Because Hollywood is out of ideas and because everyone loves money, it’s only a matter of time before some executive says, “Hey, let’s remake those Harry Wizard movies?” It’s going to happen. And it will probably happen in your lifetime. Faster than you can say, “Amazing Spider-Man,” there will be a Harry Potter reboot on the big screen.
But maybe, just maybe, this will be a good thing. Wait...don’t run away! Listen! And try to keep an open mind.
The Potter movies vary in quality from OK to Good. None of them are great, and even the most die-hard Potter fans can see why.
The movies, even at their Hippogriffy best, still feel empty. They’re well-acted, they look amazing, but the story and characters are a bit lifeless because there isn’t enough time to tell the whole story and let the characters grow. All the main plot points of the book had to be put on the screen, at the risk of losing all the special, and seemingly less important, goodness that made the books so...well?...magical.
And sadly, every Potter filmmaker has tried to put the entire book on the screen.
Of course they didn’t have much of a choice. If the directors and screenwriters dared attempt something new with the books, the Potter fanbase would revolt. Violently.
Now that those movies are out, can’t we move on and try something else?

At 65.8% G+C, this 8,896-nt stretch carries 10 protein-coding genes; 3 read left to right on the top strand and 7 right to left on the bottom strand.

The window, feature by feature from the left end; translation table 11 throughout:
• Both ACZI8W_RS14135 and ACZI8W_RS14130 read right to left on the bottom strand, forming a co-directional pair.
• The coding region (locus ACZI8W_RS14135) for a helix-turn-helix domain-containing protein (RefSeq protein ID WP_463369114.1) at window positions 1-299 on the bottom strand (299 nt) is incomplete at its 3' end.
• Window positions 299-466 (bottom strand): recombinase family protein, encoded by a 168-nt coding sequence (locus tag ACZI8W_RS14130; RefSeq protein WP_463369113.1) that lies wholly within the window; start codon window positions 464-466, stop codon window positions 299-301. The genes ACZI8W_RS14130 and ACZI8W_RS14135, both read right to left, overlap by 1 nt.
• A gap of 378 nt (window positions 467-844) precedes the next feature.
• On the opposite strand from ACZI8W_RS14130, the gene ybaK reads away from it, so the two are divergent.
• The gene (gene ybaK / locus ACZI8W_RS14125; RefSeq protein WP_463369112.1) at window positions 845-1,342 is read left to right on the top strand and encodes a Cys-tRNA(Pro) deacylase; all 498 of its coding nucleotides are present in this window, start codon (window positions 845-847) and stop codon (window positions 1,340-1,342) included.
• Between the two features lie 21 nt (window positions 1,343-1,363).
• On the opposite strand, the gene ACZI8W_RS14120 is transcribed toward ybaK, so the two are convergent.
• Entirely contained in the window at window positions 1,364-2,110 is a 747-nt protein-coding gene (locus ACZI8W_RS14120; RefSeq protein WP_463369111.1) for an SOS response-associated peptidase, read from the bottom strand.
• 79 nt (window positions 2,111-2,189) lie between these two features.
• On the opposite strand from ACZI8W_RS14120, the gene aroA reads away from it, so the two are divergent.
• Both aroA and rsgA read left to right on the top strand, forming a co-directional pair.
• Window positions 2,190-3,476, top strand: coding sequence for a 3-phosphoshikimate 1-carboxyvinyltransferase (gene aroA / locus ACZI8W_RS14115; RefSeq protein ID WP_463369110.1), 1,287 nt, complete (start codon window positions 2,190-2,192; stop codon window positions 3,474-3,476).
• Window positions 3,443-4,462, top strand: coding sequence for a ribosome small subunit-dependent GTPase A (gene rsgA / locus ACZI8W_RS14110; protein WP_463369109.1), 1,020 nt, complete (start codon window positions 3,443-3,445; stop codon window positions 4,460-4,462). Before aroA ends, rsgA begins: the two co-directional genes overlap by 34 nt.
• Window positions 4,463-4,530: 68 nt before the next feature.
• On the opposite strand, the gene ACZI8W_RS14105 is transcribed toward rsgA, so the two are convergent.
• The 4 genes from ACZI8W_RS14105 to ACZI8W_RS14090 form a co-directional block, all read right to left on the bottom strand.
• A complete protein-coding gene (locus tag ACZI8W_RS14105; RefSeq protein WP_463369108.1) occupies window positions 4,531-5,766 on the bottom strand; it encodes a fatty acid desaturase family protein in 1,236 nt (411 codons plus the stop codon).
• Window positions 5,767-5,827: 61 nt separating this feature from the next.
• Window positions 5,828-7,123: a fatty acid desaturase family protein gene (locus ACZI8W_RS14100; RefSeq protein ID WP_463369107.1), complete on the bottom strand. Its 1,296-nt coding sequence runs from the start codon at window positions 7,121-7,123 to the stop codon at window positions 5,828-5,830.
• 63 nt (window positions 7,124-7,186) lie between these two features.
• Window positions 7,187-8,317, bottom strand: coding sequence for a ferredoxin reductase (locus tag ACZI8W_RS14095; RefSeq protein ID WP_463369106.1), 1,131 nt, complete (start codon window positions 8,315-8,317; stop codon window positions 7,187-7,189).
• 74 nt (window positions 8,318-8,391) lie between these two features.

We have those first eight Potter films, the films that tried to stay as close to the novels as possible. They exist. And you may or may not love them. But now it’s time to try something daring. It’s time to make an adaptation of the Potter story; not a visual translation of the book. There’s a difference.
How should they remake them? By stepping away from the books...far away.
We don’t need another seven or eight movies. We don’t need to see Harry and the gang solve a mystery that always takes one school year to solve. Instead, the filmmakers should look at the overall story and interpret that. Make the Harry Potter legend, not a book-to-screen reproduction.
Start with Harry as an adult spending his work day fighting monsters and conducting Auror business. His life is good, but he can’t help but think back to his time at Hogwarts, back when things were truly scary. Then dip into flashbacks.
From there, you’ll need to hit on the main points: Hogwarts, Voldemort’s rise to power, Dumbledore’s death, and Voldemort’s defeat. But you can approach those topics in a thousand different ways. Deviate from the book! Please! Leave out Quirrell and Tom Riddle’s Diary. Hell, take out all the stuff about Horcruxes and Deathly Hallows, or alter them somehow. You can find new ways to develop and defeat Voldemort's character. And removing all the Quidditch may help the movie (or movies) flow smoothly.
Make it simple.
Make it scary.
Make it as frightening, nightmarish, and ghoulish as high school actually is.
You’re fuming right now, aren’t you?
But if Hollywood remakes the Potter films, wouldn’t you rather see something new than to watch Harry play Quidditch and see Hermione act bookish for the billionth time?